Why do bonfires capture the imagination so? Is it simply because they remind us, in a very controlled way, of the uncontrollable forces at work both in nature and ourselves? If so, Bonfire Night is as good a night as any for a little self-scrutiny (but don't let that spoil your enjoyment of the sausages and sparklers!)
04/November/2010 Filed in: Jottings
Islamist insurgents in Iraq known as the Islamic State of Iraq (a front for al-Qaeda) have announced that "All Christian centres, organisations and institutions, leaders and followers are legitimate targets for the muhajedeen [holy warriors] wherever they can reach them," and declared, "We will open upon them the doors of destruction and rivers of blood." This is religious hatred, and it is a threat not only to Christians but also to Muslims because it reinforces the idea that no Muslim is to be trusted, that all alike are bent on the destruction of Christians.
I am not sure what one does when faced with hatred of this kind. I hope the Muslim community in this country will not merely condemn the ISI but work to eliminate the underlying attitudes which allow extremist organizations to flourish. It will be argued that Islam sees Christians as infidels, and that it is a holy duty to exterminate them (i.e. us), although an appreciation of tolerance means that no one would ever think of doing so. Unfortunately, western military action in Iraq and Afghanistan is identified with Christianity and there seems no end to the trouble and distress it has caused.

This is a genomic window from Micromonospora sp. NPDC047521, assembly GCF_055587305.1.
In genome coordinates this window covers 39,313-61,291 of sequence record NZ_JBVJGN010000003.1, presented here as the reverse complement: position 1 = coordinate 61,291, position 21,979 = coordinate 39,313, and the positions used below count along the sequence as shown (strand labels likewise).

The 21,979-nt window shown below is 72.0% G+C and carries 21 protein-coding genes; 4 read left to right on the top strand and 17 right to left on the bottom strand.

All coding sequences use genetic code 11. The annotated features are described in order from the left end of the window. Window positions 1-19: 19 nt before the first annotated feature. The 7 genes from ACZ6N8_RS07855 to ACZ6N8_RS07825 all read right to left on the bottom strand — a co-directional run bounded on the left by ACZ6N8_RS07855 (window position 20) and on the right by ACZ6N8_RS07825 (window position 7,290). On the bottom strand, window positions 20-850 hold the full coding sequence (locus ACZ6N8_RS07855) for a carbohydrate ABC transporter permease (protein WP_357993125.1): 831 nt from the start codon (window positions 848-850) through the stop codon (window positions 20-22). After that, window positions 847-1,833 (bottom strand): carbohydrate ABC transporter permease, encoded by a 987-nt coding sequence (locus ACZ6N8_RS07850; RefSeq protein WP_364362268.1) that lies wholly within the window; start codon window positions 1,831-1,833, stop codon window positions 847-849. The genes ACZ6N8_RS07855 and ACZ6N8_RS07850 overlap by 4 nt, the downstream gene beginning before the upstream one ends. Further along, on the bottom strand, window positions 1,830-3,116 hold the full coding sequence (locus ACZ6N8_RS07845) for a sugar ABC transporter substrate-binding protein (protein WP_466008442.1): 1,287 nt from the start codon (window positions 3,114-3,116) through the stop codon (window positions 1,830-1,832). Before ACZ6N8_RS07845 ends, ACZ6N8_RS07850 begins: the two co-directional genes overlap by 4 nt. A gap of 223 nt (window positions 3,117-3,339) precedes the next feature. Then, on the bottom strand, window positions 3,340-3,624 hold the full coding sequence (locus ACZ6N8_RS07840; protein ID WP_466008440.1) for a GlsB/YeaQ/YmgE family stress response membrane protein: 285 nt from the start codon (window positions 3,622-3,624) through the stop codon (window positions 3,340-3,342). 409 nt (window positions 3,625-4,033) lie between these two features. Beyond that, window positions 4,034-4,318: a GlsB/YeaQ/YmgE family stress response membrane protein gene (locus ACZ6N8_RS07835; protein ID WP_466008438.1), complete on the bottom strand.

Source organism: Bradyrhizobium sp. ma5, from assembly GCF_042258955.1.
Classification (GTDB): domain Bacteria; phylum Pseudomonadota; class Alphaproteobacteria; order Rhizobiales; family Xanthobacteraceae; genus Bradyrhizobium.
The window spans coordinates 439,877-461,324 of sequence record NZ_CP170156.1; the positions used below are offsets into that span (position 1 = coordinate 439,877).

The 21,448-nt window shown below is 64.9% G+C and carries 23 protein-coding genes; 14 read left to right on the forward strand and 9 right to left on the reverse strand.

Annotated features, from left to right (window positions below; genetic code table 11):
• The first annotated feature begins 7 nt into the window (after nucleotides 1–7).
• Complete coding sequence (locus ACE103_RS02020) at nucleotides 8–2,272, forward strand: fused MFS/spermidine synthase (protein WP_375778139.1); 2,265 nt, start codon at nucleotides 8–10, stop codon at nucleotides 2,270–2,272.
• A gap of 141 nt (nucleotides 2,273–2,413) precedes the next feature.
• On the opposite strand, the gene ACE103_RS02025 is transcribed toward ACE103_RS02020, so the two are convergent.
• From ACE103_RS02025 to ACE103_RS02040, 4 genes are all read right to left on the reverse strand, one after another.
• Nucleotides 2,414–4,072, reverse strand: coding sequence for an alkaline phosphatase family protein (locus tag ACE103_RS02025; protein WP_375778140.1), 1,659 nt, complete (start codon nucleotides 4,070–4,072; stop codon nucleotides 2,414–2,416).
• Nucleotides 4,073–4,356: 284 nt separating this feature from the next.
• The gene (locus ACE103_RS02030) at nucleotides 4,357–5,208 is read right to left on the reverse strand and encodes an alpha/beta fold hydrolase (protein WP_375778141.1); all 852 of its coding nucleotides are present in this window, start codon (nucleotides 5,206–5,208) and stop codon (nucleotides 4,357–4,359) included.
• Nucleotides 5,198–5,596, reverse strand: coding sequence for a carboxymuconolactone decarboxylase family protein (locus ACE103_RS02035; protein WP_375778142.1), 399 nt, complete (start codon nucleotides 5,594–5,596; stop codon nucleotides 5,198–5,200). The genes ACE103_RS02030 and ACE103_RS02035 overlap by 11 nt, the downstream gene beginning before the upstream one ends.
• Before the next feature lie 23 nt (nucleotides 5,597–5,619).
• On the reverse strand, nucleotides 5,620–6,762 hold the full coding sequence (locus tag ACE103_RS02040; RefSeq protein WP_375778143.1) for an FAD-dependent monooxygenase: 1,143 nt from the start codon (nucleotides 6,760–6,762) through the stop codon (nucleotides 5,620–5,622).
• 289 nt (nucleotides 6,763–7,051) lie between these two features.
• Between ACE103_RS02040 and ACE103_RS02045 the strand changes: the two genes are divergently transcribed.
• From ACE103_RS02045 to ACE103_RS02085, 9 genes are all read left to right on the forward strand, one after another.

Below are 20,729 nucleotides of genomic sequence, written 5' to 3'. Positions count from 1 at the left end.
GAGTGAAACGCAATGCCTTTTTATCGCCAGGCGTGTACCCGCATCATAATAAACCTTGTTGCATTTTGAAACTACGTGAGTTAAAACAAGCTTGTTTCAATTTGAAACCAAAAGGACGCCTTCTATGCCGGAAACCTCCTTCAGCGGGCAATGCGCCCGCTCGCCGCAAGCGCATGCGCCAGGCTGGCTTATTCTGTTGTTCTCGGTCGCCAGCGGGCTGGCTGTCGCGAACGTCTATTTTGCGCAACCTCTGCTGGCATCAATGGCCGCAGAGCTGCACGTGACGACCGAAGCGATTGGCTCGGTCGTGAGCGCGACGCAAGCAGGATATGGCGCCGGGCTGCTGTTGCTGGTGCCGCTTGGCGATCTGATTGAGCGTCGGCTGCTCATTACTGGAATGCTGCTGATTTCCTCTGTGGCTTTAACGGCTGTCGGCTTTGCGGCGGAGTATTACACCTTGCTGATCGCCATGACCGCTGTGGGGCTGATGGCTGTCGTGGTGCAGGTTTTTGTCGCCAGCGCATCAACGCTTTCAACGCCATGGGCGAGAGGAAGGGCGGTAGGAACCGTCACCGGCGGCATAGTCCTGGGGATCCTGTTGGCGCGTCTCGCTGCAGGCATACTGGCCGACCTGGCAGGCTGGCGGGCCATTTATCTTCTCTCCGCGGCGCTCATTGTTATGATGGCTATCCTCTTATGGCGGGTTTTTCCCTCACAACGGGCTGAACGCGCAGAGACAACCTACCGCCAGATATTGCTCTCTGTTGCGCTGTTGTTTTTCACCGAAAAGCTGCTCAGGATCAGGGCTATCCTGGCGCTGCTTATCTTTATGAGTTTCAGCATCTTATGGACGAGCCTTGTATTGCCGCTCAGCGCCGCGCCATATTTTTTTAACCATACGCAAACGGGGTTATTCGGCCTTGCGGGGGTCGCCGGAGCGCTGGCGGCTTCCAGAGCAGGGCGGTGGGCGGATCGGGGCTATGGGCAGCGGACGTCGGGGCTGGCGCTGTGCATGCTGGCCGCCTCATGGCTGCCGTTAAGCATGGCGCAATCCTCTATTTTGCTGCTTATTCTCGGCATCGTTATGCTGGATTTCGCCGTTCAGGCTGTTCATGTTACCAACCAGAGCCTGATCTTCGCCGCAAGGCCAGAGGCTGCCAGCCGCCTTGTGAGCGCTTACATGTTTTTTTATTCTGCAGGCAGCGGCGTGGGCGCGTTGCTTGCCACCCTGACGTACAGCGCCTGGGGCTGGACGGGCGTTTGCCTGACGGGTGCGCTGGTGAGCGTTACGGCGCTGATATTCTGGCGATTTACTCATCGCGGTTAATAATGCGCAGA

Sow the wind and you will reap the whirlwind. We are beginning to learn that lesson, are we not? Let us pray for all.
03/November/2010 Filed in: Jottings
We've all been guilty of it: saying or doing the 'wrong' thing when we badly wanted to say or do the 'right' thing -- the sickness we didn't take seriously, the grief we couldn't quite take the measure of, the relationship we misunderstood. Often we end up so full of self-recrimination that we overlook the obvious: our intentions were good. Yes, we blundered, but we did try; and sometimes the willingness to risk failure is more important than anything else.
Our culture is success-orientated. We even judge the 'success' or otherwise of our family or community lives by standards that have nothing whatever to do with family or community. One of the consequences of setting aside time for prayer on a regular basis is that we are continually being recalled to reality. We have to face ourselves as we are. We are not great successes, but we are not junk, either. Our mistakes are many, but we blunder on, trusting in the mercy of God to put right what we have got wrong. Most of us will probably blunder our way into heaven, and what's wrong with that?.
02/November/2010 Filed in: Jottings
Colophon has said quite a lot on this subject in the past, but it is one of the least understood aspects of Catholic teaching. The feast of All Souls ushers in a month-long period when we pray with particular intensity for all who have died but have not yet attained the bliss of heaven. What do we mean by that?